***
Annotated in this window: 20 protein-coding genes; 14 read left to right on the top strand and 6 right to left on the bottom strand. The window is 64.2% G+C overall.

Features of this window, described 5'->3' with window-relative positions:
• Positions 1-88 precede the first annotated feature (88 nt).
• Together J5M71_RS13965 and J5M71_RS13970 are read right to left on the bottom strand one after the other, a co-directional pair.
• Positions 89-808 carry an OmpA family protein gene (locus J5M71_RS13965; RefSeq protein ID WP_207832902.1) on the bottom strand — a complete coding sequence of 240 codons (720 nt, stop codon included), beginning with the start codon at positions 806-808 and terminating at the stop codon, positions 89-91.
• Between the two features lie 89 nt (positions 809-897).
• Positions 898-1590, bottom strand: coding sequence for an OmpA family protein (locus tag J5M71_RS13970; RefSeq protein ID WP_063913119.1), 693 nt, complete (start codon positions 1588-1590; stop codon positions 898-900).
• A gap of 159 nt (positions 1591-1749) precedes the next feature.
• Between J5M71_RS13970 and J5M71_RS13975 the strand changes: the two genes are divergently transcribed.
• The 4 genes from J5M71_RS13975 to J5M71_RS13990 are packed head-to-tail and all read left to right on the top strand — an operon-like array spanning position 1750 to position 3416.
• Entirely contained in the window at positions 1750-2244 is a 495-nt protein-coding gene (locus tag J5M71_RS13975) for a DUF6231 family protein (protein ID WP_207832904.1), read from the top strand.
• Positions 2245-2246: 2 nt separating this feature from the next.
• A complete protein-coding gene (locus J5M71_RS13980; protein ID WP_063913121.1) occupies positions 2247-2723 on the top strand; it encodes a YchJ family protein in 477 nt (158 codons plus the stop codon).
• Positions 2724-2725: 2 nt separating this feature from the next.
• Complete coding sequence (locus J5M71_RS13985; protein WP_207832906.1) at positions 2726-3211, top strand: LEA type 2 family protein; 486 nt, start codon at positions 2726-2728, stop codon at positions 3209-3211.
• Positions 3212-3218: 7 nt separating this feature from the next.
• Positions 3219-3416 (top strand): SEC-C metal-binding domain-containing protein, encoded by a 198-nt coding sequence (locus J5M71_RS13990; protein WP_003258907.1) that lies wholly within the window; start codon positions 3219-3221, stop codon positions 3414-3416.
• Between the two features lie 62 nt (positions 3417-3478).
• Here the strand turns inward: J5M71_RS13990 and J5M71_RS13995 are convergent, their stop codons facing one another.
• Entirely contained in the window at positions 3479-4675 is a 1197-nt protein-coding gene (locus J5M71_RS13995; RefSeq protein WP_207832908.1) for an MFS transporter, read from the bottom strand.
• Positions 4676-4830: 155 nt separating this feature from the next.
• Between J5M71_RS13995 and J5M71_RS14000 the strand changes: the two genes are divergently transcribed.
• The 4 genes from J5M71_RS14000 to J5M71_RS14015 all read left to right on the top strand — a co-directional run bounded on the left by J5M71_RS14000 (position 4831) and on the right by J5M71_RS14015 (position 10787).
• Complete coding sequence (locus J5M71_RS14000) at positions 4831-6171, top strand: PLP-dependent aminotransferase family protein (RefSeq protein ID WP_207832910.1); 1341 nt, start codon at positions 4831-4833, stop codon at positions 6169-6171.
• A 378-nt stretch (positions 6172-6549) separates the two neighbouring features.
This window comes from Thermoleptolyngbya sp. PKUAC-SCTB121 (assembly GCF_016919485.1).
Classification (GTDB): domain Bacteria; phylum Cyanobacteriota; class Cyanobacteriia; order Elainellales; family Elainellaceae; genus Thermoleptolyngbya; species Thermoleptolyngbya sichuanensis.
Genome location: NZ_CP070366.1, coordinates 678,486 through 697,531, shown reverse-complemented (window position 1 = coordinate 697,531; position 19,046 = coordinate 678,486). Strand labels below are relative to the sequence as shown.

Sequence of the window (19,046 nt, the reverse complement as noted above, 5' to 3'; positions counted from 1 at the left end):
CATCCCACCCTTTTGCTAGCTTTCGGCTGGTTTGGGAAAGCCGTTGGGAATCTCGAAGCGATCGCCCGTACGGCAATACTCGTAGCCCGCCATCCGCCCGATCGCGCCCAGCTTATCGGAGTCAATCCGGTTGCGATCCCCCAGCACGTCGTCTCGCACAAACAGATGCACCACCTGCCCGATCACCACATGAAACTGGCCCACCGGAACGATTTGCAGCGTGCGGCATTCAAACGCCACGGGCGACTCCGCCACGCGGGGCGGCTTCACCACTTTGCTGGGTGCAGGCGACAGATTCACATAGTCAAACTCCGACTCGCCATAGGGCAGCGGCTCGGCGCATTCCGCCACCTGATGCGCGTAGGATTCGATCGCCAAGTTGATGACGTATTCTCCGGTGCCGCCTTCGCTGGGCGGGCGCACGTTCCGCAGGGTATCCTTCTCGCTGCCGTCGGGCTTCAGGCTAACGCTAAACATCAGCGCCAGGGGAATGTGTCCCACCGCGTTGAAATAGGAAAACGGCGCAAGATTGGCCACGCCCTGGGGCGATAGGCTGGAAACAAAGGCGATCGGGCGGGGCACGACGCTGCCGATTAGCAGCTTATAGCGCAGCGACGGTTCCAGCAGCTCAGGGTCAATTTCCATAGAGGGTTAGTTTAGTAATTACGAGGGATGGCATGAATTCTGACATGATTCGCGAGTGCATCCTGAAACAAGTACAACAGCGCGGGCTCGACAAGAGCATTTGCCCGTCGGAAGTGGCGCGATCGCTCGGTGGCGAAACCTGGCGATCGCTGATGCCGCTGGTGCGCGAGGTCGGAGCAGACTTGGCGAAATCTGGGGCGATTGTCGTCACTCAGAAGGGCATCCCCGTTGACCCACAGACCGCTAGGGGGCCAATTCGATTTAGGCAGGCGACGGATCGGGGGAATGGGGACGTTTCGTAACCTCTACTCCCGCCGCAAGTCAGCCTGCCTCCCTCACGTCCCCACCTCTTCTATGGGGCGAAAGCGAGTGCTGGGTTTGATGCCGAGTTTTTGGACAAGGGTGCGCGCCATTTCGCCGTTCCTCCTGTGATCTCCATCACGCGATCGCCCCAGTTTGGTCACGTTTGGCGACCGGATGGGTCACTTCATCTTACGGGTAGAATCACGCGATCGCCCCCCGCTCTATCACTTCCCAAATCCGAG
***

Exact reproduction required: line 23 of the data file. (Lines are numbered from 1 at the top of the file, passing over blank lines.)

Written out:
• The 4 genes from J5M71_RS14000 to J5M71_RS14015 all read left to right on the top strand — a co-directional run bounded on the left by J5M71_RS14000 (position 4831) and on the right by J5M71_RS14015 (position 10787).